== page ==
by Mickey Skidmore, ACSW

With the hoopla of the new millennia well behind us, and the promise of a new decade and century before us, perhaps it is fitting that we reflect on the decade of the 1990’s. The decade of the `90’s saw unprecedented technological and scientific advances in the fields of medicine and health care. Even those struggling with mental afflictions enjoyed certain pharmaceutical breakthroughs. However, these advances have contributed to paradoxical message which continues to disenfranchise the behavioral-mental health domain.

In the 1990’s the medical model strengthened its hold on the delivery systems of behavioral mental health care (to borrow a category from the medical model – psychiatry). Furthermore, insurance and managed care companies both complicated and reinforced this paradigm. Political systems lost (or never found) the will to allocate adequate or appropriate resources to address this large and growing aspect of health care. Nor did they stop insurance legislation from their continual efforts to derail mental health parity among standard health care. And thus social systems began breaking down. One need only refer to the recent feature stories and headlines of the Charlotte Observer, the Raleigh News & Observer and others to see the sad state of disorganization, convolution, and mismanagement of the North Carolina state mental health system – overwhelming evidence of a meltdown.

Mental health patients are unlike any medical patient in this regard – when something is terribly wrong, impacting their lives in adverse ways, they seek understanding – often a label (diagnosis), which provides some type of hope for treatment to resolve or improve their condition. In my encounters with hospitalized psychiatric patients during the past decade, I have heard some version of the following exchange thousands of times: “my doctor says I have a chemical imbalance of the brain.”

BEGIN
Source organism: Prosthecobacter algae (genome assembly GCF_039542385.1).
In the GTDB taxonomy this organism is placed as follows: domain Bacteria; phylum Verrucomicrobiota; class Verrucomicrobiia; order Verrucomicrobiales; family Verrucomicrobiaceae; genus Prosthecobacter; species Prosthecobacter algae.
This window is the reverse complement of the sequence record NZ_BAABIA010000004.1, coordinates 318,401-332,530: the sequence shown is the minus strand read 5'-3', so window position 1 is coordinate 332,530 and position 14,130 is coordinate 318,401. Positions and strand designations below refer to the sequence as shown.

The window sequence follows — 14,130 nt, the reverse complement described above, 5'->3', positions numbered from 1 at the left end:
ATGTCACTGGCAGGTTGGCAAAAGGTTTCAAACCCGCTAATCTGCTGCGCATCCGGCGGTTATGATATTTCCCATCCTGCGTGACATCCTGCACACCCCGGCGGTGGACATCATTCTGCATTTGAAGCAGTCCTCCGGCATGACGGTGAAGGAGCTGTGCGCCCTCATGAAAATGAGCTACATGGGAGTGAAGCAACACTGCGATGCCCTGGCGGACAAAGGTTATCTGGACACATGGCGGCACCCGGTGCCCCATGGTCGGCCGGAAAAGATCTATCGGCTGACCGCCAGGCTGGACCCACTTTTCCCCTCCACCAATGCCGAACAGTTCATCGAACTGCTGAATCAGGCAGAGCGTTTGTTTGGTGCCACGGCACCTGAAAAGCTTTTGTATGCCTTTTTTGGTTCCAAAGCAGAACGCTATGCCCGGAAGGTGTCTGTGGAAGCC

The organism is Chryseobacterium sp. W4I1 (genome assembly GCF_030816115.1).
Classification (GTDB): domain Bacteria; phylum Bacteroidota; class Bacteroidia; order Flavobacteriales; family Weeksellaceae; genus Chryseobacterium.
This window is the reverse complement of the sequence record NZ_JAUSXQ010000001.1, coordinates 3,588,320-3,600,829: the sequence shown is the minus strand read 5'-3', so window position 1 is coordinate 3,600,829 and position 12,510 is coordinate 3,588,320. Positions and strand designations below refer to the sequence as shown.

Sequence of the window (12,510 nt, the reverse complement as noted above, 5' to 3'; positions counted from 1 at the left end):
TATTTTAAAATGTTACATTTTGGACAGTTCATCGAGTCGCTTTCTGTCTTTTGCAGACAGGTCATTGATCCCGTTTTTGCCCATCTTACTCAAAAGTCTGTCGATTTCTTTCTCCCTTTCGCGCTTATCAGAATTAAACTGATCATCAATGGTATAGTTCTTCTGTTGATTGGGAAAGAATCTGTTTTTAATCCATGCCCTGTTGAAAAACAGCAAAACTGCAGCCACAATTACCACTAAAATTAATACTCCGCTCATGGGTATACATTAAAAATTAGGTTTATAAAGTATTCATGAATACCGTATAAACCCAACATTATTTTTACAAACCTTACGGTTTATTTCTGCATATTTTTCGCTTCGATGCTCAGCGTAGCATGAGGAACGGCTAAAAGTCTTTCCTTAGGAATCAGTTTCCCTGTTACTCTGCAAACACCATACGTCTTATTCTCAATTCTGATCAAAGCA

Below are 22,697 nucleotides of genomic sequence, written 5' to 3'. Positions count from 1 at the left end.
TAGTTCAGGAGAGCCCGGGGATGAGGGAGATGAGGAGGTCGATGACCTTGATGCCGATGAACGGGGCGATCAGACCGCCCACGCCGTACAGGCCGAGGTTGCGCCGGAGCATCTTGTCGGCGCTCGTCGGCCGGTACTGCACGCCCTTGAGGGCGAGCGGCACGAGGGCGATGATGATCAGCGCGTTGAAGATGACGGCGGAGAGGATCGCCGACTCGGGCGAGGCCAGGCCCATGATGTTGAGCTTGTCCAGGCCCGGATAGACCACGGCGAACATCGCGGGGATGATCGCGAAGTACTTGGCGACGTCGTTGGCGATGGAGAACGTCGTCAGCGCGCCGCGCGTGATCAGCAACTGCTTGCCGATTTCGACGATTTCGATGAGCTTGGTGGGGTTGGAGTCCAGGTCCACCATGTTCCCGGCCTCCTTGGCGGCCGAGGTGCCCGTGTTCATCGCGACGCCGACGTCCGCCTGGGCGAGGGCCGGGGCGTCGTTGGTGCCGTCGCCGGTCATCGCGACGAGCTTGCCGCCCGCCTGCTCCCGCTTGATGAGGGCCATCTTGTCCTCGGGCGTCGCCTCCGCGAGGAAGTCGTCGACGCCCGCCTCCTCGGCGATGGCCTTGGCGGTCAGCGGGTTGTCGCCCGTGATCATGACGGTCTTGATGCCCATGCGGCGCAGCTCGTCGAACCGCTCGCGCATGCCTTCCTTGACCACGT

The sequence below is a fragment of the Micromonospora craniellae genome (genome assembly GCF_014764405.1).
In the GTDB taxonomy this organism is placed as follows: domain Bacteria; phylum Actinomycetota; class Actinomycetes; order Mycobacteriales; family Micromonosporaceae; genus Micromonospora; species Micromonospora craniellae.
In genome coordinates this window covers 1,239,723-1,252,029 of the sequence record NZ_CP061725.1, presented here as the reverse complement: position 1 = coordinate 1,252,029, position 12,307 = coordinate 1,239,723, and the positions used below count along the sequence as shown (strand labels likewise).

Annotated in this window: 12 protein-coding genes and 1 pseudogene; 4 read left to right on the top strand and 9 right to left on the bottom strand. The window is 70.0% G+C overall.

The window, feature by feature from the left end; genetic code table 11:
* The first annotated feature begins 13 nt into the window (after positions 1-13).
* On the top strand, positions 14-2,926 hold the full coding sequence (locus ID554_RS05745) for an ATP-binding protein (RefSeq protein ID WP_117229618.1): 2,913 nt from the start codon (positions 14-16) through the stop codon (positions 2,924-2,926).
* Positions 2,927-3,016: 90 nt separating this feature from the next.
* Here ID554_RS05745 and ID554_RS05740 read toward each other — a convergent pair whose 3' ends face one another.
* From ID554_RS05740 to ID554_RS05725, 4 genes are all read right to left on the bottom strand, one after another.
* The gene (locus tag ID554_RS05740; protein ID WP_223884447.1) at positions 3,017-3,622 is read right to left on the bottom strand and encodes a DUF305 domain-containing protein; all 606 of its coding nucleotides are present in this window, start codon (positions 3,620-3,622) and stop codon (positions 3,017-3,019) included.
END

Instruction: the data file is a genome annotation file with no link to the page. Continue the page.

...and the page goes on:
In the defense of psychiatrists, it should be noted that they (along with other disciplines) have not escaped the violence of reductionism. Although trained as psychiatrists, due to the variables mentioned earlier, they are often reduced to psycho-pharmacologists or psycho-neuro-pharmacologists – seeing patients for 15 minute intervals and dismissing them with a handful of prescriptions intended to address vastly complicated and multifaceted mental afflictions. Pharmaceutical companies have contributed heavily to this trend also, marketing and advertising their “magic bullets” to the public at large. Unfortunately, the message being received is also one which is reduced and oversimplified – all you have to do is take this pill for your mental disorder.

I submit that this message undermines the entire behavioral mental health treatment process. It encourages patients to not take any personal responsibility for change. Furthermore, it is disrespectful to clients in that it disregards their internal, social and spiritual resources that often are as important as any chemical prescribed to assist them. Persons with mental afflictions deserve to be more completely informed about their condition and their treatment options rather than be told a partial truth (“you have a chemical imbalance of the brain”). As vastly complex as the human mind and body is, with few exceptions, it is simply unreasonable to conclude there is one single determinant to explain the complexities of a mental illness. In short, it is an approach that is non-wholistic in nature – one which fragments the human essence. In my own training as a clinician, I was taught to see and treat clients wholistically. Yet the strangle hold of the current health care delivery systems in effect prevents such approaches.

As we advance through this new millenium we must come to terms with the fact that we can no longer separate the mind from the body. This is a concept that has been expressed throughout previous centuries – an idea that at some level has collectively been embraced and is intuitively sound. As we press forward we must return to a behavioral mental health care delivery system with Gestalt underpinnings. We must embrace the biochemical breakthroughs in our understanding of mental illness and recognize the contributions medicine can offer to a more comprehensive treatment process. We must muster the political will to commit appropriate resources to a segment of our health care population that has been woefully and shamefully neglected. We must fight the violent and cruel trend of reductionism in favor of seeing and treating the whole person.

Perhaps by striving for this path, we can look back on this millenium as the century of the “whole person.”